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Insurance - Under-kicked your insurance coverage

image Austin Goolsby, Vice President, TexCap Insurance, Dallas, TX

DALLAS/FT WORTH - We’ve all heard the phrase that he or she has “out-kicked their coverage” when referring to a significant other. It’s a common expression used to suggest that you, a friend or relative is in a relationship with someone they believe is out of your or their league. The contrary can be said all too often when it comes to your company’s general liability insurance.

 

 

 

    The commercial general liability (CGL) policy is provided to cover the two basic perils of property damage and bodily injury, and it’s made up of five basic parts. The declarations of the policy outline the basics that tailor’s the policy to meet the needs of your specific company or companies. Those include but are not limited to; the names of all entities insured, the limits of coverage and applicable deductibles, a description of operations divided up into classifications or class codes and list of their applicable locations, policy numbers and everyone’s favorite…premium. The insuring agreement contains the insurance company’s promise to pay on your behalf and defend your company should a claim arise during the policy term. This agreement is a binding contract between your company and the insurance company. Next up are the conditions, which cover the duties and rights of both parties, you and your insurance carrier. This section addresses your obligations to the carrier-i.e., notification of a claim or loss, non-renewals, cancellations, and the territory of coverage to name a few. In the midst of the conditions is where you can find the endorsements. These are the forms that can add or modify coverage that pertain to your individual risk. They also include the necessary forms to comply with today’s contracts like additional insured status, subrogation rights and if a waiver is included, primary-noncontributory status, a thirty-day notice of cancellation and a “per project” aggregate limit. Bringing up the rear are the exclusions, or what is NOT covered. This is the part of the policy that has all the abstract verbiage letting you know what they will not be paying for in the event of a claim. These can be a detriment to your company if they are not thoroughly explained prior to binding coverage and they can ultimately cause a company to close their doors. Some of the basic exclusions pertain to war, suits brought between named insureds (not to be confused with additional insureds), OCIPs or CCIPs, tract home work and violations of disclosing confidential or personal information. Insurance companies include these as a means to protect their liabilities from instances and scenarios considered financially uninsurable, which are backed by years of case law, some of which is still on-going. Every carrier has their own individual guidelines on how they address specific exclusion forms but some may be able to endorse the policy and allow coverage to accommodate these limitations. Simply put, depending on the carrier, specific perils like professional liability which is commonly referred to as errors and omissions (E&O) or even pollution liability can be endorsed to provide coverage under the general liability. Other common coverages allotted for under the CGL are employee benefits liability (EBL) and employment practices liability (EPL), which are intended to protect the insured entity or entities from potential internal grievances by employees rather than a third party.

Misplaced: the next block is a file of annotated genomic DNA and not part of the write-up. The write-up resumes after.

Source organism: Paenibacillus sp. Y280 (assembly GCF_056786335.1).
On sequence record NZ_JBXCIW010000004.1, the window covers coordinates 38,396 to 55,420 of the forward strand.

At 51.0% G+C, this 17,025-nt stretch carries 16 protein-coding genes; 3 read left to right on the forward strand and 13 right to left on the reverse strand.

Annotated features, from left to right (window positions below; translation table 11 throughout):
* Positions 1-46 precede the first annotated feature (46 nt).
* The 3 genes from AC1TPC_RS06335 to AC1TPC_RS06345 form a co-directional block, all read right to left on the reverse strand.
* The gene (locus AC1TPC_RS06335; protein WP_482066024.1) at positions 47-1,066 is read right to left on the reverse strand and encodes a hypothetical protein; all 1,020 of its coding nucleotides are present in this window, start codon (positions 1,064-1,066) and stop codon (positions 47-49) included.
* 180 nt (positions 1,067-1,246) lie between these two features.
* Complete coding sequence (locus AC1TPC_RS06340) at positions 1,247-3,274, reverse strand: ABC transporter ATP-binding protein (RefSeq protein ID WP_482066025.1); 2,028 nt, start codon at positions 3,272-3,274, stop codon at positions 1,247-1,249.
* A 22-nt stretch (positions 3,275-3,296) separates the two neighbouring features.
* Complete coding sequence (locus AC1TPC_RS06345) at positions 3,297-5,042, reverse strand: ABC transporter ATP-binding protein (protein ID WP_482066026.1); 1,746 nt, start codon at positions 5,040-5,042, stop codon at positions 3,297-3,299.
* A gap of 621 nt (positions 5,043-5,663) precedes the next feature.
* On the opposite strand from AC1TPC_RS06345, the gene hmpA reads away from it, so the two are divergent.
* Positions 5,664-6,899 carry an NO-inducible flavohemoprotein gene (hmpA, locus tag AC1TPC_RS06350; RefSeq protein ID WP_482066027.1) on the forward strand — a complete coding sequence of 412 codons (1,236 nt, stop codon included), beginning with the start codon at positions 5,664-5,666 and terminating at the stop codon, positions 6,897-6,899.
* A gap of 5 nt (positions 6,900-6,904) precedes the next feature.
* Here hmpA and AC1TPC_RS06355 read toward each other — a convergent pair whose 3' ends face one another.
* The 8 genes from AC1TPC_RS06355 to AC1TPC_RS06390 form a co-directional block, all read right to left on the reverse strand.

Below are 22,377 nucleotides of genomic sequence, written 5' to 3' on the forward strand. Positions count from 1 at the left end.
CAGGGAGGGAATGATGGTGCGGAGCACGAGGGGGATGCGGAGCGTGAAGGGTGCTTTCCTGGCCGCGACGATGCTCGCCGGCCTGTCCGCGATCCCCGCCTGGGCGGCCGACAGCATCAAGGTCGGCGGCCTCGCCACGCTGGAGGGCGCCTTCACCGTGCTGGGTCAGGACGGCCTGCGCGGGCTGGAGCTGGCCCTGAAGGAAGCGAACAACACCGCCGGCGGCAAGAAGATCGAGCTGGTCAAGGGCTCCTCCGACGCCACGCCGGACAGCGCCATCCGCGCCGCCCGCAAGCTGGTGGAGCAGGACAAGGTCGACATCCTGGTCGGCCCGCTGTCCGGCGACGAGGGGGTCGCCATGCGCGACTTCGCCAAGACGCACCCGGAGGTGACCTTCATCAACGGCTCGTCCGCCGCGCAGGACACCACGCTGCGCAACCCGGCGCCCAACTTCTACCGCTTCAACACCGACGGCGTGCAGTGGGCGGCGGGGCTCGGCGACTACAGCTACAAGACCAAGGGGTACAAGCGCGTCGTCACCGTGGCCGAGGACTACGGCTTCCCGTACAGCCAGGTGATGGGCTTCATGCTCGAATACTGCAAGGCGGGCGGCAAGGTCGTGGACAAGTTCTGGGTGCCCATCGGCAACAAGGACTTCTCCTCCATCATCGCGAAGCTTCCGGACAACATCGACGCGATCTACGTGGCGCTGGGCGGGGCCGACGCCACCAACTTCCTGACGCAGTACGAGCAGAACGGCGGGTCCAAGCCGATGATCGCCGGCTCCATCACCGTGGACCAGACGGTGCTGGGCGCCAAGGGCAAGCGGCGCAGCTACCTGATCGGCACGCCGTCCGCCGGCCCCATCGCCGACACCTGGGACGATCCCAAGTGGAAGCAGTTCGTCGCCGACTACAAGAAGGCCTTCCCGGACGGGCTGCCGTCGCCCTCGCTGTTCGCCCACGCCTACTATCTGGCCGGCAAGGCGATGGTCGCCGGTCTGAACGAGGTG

This basic definition of a CGL policy is a means to educate those that spend billions of dollars a year with their respective insurance companies and insurance agencies. The time of a loss or claim is not the time to read the fine print of the exclusions in your policy. The best practice is to be proactive and look over the CGL forms before your company’s insurance coverage is bound. As previously mentioned and more often than not, a carrier is willing to remove an exclusion or even endorse the policy to include the desired coverage. If not, there are more than enough insurance companies out there that will provide the necessary coverage to operate your business.
    At the end of the day, we all get what we pay for, and either your carrier is insuring your risk or you are. The difference is knowing. Talk with your current agent and make sure you don’t have any unpleasant surprises at the end of your policy.
    Austin Goolsby is a Vice President of TexCap Insurance, an independent insurance agency headquartered in Dallas, Texas. He is one of the leading members of the construction division at TexCap Insurance and has over 8 years of total experience in the field, on the building material supply side and insurance aspects of the industry. For more information please visit www.TexCapINS.com or you can contact Austin directly at 972-720-5384 or agoolsby@TexCapINS.com.


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